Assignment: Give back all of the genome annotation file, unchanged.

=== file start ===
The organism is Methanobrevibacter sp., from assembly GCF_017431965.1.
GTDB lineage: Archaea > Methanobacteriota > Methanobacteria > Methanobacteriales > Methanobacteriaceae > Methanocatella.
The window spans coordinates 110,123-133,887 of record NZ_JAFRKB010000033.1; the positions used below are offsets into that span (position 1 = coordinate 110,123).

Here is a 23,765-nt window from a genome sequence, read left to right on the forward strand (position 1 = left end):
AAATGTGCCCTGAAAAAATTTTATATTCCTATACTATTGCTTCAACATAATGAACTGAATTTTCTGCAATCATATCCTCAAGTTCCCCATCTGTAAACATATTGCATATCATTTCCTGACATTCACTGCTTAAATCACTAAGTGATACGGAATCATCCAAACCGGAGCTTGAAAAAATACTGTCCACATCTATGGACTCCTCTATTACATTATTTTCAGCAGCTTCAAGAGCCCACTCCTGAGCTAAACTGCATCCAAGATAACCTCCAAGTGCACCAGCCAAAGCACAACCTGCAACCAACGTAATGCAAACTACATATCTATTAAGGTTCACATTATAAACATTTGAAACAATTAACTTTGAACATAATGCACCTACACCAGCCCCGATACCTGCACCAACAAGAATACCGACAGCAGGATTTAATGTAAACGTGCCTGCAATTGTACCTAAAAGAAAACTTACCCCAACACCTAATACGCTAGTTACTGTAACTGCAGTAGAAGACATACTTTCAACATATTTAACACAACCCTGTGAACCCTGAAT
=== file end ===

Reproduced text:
The organism is Methanobrevibacter sp., from assembly GCF_017431965.1.
GTDB lineage: Archaea > Methanobacteriota > Methanobacteria > Methanobacteriales > Methanobacteriaceae > Methanocatella.
The window spans coordinates 110,123-133,887 of record NZ_JAFRKB010000033.1; the positions used below are offsets into that span (position 1 = coordinate 110,123).

Here is a 23,765-nt window from a genome sequence, read left to right on the forward strand (position 1 = left end):
AAATGTGCCCTGAAAAAATTTTATATTCCTATACTATTGCTTCAACATAATGAACTGAATTTTCTGCAATCATATCCTCAAGTTCCCCATCTGTAAACATATTGCATATCATTTCCTGACATTCACTGCTTAAATCACTAAGTGATACGGAATCATCCAAACCGGAGCTTGAAAAAATACTGTCCACATCTATGGACTCCTCTATTACATTATTTTCAGCAGCTTCAAGAGCCCACTCCTGAGCTAAACTGCATCCAAGATAACCTCCAAGTGCACCAGCCAAAGCACAACCTGCAACCAACGTAATGCAAACTACATATCTATTAAGGTTCACATTATAAACATTTGAAACAATTAACTTTGAACATAATGCACCTACACCAGCCCCGATACCTGCACCAACAAGAATACCGACAGCAGGATTTAATGTAAACGTGCCTGCAATTGTACCTAAAAGAAAACTTACCCCAACACCTAATACGCTAGTTACTGTAACTGCAGTAGAAGACATACTTTCAACATATTTAACACAACCCTGTGAACCCTGAAT